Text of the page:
Author Topic: Barn Find Oscilloscopes  (Read 5433 times)

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Offline WikusVanDeMerwe

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Barn Find Oscilloscopes
« on: June 22, 2017, 05:48:13 pm »
Greetings all!

Recently I scored two 'barn find' scopes which I'm a bit terrified to try powering up - the technology they use is entirely alien to me although I did once inherit a valve based scope which eventually exploded on me so I threw it out (something if I'm honest I regret doing). 

Can anyone tell me what sort of pitfalls I should watch out for in attempting to service these old beasts? Can you tell if a Valve has gone bad by visual inspection? The larger of the two (I think it is a 'Cossor Instruments LTD Cossorscope Model 2000') had a date on a component of 1959 and the second unit which is a 'Telequipment Serviscope Type D33' has a date on a component of 1961, both of which are full of various valves and giant capacitors of strange design. I have not tried powering them on as I value my life but I did use an air brush and a soft bristled brush to give them a bit of a dusting off.

If Dave smelled them he'd definitely make a face. 

I have taken a few pictures for you all to look at, of the two the Telequipment unit seems to be in better condition, I can see that the other one has what seems to be a leaky cap block... Maybe these devices would be better left alone and if that's the advice then I'll do just that as they were free and I have modern equipment for doing actual work but you know how it is when you get something for free.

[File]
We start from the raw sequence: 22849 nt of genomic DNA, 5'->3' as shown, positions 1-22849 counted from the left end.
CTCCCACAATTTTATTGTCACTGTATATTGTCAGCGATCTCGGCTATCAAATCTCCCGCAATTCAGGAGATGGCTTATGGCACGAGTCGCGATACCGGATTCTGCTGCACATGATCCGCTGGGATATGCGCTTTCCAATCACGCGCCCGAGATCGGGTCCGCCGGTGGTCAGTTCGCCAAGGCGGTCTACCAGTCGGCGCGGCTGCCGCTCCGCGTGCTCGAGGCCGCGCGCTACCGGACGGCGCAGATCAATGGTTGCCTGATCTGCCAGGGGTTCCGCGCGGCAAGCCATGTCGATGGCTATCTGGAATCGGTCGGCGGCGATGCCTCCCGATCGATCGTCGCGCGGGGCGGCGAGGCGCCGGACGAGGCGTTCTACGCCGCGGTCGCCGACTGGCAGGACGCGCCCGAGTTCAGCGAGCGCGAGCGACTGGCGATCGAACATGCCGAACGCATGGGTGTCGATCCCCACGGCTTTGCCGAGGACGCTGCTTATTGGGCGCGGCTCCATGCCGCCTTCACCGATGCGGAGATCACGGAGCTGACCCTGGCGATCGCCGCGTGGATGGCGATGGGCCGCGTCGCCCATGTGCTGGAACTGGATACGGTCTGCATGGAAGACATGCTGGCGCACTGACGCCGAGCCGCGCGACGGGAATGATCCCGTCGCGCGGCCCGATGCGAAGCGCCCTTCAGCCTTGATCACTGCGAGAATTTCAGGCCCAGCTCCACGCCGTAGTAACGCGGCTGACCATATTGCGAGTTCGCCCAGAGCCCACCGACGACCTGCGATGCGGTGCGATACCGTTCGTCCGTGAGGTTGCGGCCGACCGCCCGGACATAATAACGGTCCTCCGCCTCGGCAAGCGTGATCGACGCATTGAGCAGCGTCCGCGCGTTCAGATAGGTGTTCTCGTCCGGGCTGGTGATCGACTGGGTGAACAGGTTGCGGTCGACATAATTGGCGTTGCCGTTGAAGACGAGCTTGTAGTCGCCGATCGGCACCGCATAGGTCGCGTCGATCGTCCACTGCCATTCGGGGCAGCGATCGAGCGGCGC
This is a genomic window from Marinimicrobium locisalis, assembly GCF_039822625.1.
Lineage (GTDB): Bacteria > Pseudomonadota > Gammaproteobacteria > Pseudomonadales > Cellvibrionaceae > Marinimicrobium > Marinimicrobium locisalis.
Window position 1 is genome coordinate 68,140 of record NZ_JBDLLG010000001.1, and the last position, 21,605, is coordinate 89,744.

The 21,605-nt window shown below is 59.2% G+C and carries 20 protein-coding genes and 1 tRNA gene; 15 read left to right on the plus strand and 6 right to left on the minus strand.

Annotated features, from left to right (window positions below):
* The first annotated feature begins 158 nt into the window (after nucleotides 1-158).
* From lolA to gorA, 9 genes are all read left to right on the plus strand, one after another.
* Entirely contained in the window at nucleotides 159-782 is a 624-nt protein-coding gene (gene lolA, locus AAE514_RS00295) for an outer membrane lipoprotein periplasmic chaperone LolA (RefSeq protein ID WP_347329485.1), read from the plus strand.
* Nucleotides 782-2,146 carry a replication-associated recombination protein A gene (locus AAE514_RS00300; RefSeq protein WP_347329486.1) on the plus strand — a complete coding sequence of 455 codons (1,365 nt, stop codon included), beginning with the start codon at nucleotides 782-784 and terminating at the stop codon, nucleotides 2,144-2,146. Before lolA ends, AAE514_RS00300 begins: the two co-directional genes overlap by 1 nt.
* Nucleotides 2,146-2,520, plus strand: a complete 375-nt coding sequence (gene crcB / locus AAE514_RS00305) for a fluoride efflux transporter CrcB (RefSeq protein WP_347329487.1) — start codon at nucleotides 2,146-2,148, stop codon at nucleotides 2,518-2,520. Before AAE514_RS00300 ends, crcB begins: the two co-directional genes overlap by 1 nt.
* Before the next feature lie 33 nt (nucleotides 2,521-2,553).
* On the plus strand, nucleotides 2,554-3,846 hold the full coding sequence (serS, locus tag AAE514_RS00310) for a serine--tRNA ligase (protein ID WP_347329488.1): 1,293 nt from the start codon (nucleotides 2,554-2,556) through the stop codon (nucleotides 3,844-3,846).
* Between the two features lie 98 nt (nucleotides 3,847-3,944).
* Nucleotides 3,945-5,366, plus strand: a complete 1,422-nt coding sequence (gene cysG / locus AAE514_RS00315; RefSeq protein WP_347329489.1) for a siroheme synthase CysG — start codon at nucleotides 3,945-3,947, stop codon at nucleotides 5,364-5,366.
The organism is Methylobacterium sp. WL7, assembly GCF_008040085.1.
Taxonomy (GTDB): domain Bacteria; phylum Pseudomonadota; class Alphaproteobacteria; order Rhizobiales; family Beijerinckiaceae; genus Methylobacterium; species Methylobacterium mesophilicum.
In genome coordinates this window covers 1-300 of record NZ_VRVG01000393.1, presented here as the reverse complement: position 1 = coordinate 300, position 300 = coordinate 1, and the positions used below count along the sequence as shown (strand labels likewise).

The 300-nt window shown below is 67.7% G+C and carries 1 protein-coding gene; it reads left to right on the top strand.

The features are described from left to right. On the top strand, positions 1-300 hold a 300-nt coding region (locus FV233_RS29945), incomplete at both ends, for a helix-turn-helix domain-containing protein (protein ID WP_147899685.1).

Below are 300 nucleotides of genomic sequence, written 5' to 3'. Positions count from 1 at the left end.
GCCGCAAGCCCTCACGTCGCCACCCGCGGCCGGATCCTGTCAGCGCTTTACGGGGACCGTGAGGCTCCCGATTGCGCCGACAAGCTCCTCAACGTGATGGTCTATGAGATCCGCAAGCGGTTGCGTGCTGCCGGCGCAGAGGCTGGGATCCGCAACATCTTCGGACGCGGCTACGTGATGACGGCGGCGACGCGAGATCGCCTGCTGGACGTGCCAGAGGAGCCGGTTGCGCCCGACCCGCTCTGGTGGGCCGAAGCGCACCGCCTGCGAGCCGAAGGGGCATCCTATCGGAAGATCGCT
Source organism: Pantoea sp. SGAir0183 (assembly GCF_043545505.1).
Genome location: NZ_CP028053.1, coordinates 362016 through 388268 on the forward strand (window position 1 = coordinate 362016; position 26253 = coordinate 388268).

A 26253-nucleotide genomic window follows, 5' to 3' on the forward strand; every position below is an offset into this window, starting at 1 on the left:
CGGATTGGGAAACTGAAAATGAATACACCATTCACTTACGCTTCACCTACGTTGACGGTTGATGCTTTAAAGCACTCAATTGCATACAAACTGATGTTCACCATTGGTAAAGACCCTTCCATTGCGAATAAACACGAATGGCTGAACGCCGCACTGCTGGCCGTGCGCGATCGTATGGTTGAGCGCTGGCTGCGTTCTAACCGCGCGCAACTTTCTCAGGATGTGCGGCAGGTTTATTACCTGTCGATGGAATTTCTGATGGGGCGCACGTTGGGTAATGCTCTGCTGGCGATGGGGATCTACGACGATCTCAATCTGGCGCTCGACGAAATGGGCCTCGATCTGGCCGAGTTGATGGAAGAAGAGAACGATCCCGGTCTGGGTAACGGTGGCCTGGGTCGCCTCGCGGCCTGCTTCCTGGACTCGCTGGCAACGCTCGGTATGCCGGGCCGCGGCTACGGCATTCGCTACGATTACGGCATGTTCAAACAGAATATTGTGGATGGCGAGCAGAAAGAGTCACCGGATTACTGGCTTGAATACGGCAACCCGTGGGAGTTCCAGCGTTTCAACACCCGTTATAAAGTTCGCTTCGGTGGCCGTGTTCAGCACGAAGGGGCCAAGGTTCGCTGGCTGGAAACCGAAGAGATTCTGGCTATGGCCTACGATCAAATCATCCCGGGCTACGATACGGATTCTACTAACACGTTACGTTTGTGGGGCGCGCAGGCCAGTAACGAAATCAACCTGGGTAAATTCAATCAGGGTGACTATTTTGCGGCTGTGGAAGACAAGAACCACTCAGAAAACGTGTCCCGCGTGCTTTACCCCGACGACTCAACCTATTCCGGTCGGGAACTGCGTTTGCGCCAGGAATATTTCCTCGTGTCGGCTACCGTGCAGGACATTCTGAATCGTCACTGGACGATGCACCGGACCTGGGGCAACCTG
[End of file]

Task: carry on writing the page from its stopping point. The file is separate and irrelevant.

Behold that retro design!


I suspect they both came from this department:


Inside the Telequipment #1


Inside the Telequipment #2


Inside the Cossorscope 2000 from the top - here we can see the leaky capacitor block thing:


Inside the Cossorscope 2000 #1


Inside the Cossorscope 2000 #2


As Dave would say, pretty crusty:


A vintage probe:


Thanks for any advice or taking the time to read!





Praat Afrikaans?
 

Offline CJay

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Re: Barn Find Oscilloscopes
« Reply #1 on: June 22, 2017, 06:02:33 pm »
Oh wow, I think that Cossor is the same as my very first scope, I was 14 and had *no* idea what to do with it and cannot for the life of me remember where it went.
 

Online DaJMasta

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Re: Barn Find Oscilloscopes
« Reply #2 on: June 22, 2017, 06:17:04 pm »
Those look remarkably clean for being in a barn, you may have less of an issue getting them started than you expect.  As I've seen mentioned around, a lot of people like to power up old beasts on a variac, gradually increasing the voltage seems to be much gentler than just plugging the thing in and bringing it back for the first time in 30 years or whatever.

Other than that, I'd probably dust a bit in the messier parts and just keep inspecting things to see if there's an obvious fault.  There can be clear valve failures in the form of hazy discoloration if, for example, air has gotten in, but I don't know many of the specifics.
 

Offline Gyro

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Re: Barn Find Oscilloscopes